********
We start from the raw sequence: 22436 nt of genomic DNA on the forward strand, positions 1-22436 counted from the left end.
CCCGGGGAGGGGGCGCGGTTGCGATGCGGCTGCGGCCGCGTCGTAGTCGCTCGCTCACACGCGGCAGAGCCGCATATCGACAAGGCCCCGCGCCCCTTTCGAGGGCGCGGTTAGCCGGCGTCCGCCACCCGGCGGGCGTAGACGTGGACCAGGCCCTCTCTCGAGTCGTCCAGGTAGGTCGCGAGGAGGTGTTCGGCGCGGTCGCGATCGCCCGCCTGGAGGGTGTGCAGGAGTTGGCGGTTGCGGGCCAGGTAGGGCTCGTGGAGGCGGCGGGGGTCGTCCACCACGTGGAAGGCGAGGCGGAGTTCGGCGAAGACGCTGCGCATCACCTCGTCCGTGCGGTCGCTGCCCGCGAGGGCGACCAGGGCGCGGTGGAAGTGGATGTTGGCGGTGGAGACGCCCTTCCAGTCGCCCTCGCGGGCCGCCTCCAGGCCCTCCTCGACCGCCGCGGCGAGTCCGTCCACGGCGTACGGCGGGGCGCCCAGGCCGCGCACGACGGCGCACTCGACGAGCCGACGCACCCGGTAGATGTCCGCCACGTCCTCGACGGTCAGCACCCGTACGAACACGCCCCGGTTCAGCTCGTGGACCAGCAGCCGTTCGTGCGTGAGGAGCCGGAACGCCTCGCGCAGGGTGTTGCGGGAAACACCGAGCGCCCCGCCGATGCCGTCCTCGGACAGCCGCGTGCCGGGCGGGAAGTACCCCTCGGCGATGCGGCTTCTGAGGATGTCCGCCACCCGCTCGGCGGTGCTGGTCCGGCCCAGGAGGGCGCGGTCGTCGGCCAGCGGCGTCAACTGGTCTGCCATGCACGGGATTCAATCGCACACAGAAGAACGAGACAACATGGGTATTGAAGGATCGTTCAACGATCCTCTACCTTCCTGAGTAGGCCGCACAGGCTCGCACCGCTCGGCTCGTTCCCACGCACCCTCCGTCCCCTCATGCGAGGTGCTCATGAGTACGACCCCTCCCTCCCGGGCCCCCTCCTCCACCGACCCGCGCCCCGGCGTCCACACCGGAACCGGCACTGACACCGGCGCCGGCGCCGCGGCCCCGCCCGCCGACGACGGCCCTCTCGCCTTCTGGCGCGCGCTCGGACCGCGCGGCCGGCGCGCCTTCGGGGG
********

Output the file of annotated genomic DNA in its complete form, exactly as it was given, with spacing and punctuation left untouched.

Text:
We start from the raw sequence: 22436 nt of genomic DNA on the forward strand, positions 1-22436 counted from the left end.
CCCGGGGAGGGGGCGCGGTTGCGATGCGGCTGCGGCCGCGTCGTAGTCGCTCGCTCACACGCGGCAGAGCCGCATATCGACAAGGCCCCGCGCCCCTTTCGAGGGCGCGGTTAGCCGGCGTCCGCCACCCGGCGGGCGTAGACGTGGACCAGGCCCTCTCTCGAGTCGTCCAGGTAGGTCGCGAGGAGGTGTTCGGCGCGGTCGCGATCGCCCGCCTGGAGGGTGTGCAGGAGTTGGCGGTTGCGGGCCAGGTAGGGCTCGTGGAGGCGGCGGGGGTCGTCCACCACGTGGAAGGCGAGGCGGAGTTCGGCGAAGACGCTGCGCATCACCTCGTCCGTGCGGTCGCTGCCCGCGAGGGCGACCAGGGCGCGGTGGAAGTGGATGTTGGCGGTGGAGACGCCCTTCCAGTCGCCCTCGCGGGCCGCCTCCAGGCCCTCCTCGACCGCCGCGGCGAGTCCGTCCACGGCGTACGGCGGGGCGCCCAGGCCGCGCACGACGGCGCACTCGACGAGCCGACGCACCCGGTAGATGTCCGCCACGTCCTCGACGGTCAGCACCCGTACGAACACGCCCCGGTTCAGCTCGTGGACCAGCAGCCGTTCGTGCGTGAGGAGCCGGAACGCCTCGCGCAGGGTGTTGCGGGAAACACCGAGCGCCCCGCCGATGCCGTCCTCGGACAGCCGCGTGCCGGGCGGGAAGTACCCCTCGGCGATGCGGCTTCTGAGGATGTCCGCCACCCGCTCGGCGGTGCTGGTCCGGCCCAGGAGGGCGCGGTCGTCGGCCAGCGGCGTCAACTGGTCTGCCATGCACGGGATTCAATCGCACACAGAAGAACGAGACAACATGGGTATTGAAGGATCGTTCAACGATCCTCTACCTTCCTGAGTAGGCCGCACAGGCTCGCACCGCTCGGCTCGTTCCCACGCACCCTCCGTCCCCTCATGCGAGGTGCTCATGAGTACGACCCCTCCCTCCCGGGCCCCCTCCTCCACCGACCCGCGCCCCGGCGTCCACACCGGAACCGGCACTGACACCGGCGCCGGCGCCGCGGCCCCGCCCGCCGACGACGGCCCTCTCGCCTTCTGGCGCGCGCTCGGACCGCGCGGCCGGCGCGCCTTCGGGGG